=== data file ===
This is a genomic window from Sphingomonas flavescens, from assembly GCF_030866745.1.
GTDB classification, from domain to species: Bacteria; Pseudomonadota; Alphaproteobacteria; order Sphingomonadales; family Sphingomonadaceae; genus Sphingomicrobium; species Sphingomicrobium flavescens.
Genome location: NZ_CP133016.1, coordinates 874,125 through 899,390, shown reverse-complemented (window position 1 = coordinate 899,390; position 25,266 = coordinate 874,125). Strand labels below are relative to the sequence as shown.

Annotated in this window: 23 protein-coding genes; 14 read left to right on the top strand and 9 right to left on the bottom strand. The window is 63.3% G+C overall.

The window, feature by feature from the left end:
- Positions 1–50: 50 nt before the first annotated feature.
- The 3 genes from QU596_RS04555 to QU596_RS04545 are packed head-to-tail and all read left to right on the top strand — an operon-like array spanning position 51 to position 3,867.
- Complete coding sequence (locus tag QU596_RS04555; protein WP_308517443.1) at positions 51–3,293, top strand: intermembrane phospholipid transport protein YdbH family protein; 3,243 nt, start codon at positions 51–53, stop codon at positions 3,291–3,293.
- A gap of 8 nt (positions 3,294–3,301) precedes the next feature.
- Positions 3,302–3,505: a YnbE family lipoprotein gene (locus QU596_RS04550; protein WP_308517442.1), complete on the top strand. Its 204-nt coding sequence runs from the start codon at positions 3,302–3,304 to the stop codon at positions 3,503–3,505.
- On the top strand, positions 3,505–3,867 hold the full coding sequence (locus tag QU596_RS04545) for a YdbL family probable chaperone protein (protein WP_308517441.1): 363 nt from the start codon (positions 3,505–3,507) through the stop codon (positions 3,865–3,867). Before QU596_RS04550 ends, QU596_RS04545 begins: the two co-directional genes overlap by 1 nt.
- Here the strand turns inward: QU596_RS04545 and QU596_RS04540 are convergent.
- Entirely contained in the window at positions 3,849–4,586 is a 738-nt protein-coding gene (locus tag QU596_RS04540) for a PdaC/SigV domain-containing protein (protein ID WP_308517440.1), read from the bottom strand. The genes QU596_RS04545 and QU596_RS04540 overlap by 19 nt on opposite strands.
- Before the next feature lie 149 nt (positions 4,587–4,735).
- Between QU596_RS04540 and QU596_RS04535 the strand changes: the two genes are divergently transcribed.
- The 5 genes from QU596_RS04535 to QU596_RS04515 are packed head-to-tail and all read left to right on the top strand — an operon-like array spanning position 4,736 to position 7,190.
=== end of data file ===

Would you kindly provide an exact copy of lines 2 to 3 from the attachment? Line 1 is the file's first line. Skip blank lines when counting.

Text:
GTDB classification, from domain to species: Bacteria; Pseudomonadota; Alphaproteobacteria; order Sphingomonadales; family Sphingomonadaceae; genus Sphingomicrobium; species Sphingomicrobium flavescens.
Genome location: NZ_CP133016.1, coordinates 874,125 through 899,390, shown reverse-complemented (window position 1 = coordinate 899,390; position 25,266 = coordinate 874,125). Strand labels below are relative to the sequence as shown.